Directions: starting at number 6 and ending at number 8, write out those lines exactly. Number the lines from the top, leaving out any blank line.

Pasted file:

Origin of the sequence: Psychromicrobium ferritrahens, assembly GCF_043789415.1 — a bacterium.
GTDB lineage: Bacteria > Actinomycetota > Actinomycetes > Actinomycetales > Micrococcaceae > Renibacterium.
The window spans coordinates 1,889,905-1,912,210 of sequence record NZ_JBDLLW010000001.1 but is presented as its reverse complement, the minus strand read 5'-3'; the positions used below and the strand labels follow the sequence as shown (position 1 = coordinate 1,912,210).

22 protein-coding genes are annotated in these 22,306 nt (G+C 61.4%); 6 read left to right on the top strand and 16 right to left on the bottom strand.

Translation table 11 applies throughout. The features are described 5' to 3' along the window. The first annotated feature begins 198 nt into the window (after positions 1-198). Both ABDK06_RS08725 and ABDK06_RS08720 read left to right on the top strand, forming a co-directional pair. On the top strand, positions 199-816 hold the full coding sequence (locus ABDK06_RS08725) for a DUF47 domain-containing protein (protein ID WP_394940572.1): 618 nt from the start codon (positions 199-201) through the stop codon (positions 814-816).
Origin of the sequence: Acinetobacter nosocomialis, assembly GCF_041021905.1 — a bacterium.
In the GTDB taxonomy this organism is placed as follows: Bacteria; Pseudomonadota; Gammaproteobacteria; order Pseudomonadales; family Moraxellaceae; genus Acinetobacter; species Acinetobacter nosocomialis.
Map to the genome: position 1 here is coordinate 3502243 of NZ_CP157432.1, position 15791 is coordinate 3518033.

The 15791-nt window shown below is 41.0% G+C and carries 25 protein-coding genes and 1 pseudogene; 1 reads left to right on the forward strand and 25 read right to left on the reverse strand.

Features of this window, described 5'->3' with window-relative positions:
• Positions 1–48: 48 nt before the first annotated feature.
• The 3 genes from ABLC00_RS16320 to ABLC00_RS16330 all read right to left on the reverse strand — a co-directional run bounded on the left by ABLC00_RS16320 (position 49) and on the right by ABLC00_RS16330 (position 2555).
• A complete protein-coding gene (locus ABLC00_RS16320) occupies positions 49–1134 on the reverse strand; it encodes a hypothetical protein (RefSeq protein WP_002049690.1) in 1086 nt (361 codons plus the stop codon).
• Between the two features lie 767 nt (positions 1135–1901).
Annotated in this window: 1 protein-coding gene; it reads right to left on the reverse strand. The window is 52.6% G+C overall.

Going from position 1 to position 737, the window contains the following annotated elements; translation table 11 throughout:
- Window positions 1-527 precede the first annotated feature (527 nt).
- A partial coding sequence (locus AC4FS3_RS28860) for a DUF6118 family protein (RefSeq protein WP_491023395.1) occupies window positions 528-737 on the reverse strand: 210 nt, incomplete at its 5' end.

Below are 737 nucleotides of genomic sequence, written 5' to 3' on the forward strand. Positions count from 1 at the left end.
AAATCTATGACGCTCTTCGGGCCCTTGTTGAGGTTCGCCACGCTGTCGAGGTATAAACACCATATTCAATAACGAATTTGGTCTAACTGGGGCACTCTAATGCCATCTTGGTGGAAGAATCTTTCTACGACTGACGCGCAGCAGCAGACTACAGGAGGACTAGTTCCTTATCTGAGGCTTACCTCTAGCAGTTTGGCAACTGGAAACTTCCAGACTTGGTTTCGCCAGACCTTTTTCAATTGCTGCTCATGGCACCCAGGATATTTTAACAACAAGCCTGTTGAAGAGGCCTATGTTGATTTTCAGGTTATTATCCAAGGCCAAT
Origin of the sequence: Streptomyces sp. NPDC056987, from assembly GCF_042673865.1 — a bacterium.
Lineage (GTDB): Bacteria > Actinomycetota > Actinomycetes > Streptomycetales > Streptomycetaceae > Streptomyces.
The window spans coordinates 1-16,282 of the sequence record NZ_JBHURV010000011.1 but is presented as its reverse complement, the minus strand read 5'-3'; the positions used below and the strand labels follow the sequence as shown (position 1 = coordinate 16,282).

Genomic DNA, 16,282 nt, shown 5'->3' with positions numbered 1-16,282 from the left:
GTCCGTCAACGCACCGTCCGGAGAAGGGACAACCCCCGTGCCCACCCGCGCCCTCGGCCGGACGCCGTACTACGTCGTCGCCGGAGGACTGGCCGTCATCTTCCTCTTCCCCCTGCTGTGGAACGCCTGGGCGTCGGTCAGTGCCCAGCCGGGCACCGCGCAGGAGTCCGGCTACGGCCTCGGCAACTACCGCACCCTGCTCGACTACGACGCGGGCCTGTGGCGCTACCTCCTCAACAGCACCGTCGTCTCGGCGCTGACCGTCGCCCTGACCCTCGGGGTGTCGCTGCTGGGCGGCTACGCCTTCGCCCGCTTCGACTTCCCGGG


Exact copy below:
Origin of the sequence: Acinetobacter nosocomialis, assembly GCF_041021905.1 — a bacterium.
In the GTDB taxonomy this organism is placed as follows: Bacteria; Pseudomonadota; Gammaproteobacteria; order Pseudomonadales; family Moraxellaceae; genus Acinetobacter; species Acinetobacter nosocomialis.
Map to the genome: position 1 here is coordinate 3502243 of NZ_CP157432.1, position 15791 is coordinate 3518033.